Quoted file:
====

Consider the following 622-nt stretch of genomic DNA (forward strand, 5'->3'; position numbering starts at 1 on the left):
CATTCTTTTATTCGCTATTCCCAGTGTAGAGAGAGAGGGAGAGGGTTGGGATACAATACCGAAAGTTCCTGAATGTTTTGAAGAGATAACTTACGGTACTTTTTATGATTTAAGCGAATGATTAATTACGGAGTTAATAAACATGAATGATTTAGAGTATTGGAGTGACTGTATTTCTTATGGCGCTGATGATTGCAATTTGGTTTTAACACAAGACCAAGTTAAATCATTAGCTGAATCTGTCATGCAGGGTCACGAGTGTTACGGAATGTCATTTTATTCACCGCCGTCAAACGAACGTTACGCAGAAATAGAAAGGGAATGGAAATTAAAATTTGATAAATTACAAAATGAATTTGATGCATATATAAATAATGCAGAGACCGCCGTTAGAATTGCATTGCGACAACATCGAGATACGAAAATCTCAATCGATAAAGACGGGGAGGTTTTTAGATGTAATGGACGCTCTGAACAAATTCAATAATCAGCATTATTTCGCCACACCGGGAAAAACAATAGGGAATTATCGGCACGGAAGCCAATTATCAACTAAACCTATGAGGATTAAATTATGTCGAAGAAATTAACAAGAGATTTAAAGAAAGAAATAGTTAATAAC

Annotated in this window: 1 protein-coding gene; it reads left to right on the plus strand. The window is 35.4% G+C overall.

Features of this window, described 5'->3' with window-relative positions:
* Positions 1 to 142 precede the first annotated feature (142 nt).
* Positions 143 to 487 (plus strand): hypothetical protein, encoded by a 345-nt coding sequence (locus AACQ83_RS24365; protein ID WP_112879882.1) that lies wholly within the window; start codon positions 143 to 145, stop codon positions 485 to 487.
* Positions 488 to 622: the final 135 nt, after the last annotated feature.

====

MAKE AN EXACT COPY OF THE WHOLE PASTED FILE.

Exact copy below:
Consider the following 622-nt stretch of genomic DNA (forward strand, 5'->3'; position numbering starts at 1 on the left):
CATTCTTTTATTCGCTATTCCCAGTGTAGAGAGAGAGGGAGAGGGTTGGGATACAATACCGAAAGTTCCTGAATGTTTTGAAGAGATAACTTACGGTACTTTTTATGATTTAAGCGAATGATTAATTACGGAGTTAATAAACATGAATGATTTAGAGTATTGGAGTGACTGTATTTCTTATGGCGCTGATGATTGCAATTTGGTTTTAACACAAGACCAAGTTAAATCATTAGCTGAATCTGTCATGCAGGGTCACGAGTGTTACGGAATGTCATTTTATTCACCGCCGTCAAACGAACGTTACGCAGAAATAGAAAGGGAATGGAAATTAAAATTTGATAAATTACAAAATGAATTTGATGCATATATAAATAATGCAGAGACCGCCGTTAGAATTGCATTGCGACAACATCGAGATACGAAAATCTCAATCGATAAAGACGGGGAGGTTTTTAGATGTAATGGACGCTCTGAACAAATTCAATAATCAGCATTATTTCGCCACACCGGGAAAAACAATAGGGAATTATCGGCACGGAAGCCAATTATCAACTAAACCTATGAGGATTAAATTATGTCGAAGAAATTAACAAGAGATTTAAAGAAAGAAATAGTTAATAAC

Annotated in this window: 1 protein-coding gene; it reads left to right on the plus strand. The window is 35.4% G+C overall.

Features of this window, described 5'->3' with window-relative positions:
* Positions 1 to 142 precede the first annotated feature (142 nt).
* Positions 143 to 487 (plus strand): hypothetical protein, encoded by a 345-nt coding sequence (locus AACQ83_RS24365; protein ID WP_112879882.1) that lies wholly within the window; start codon positions 143 to 145, stop codon positions 485 to 487.
* Positions 488 to 622: the final 135 nt, after the last annotated feature.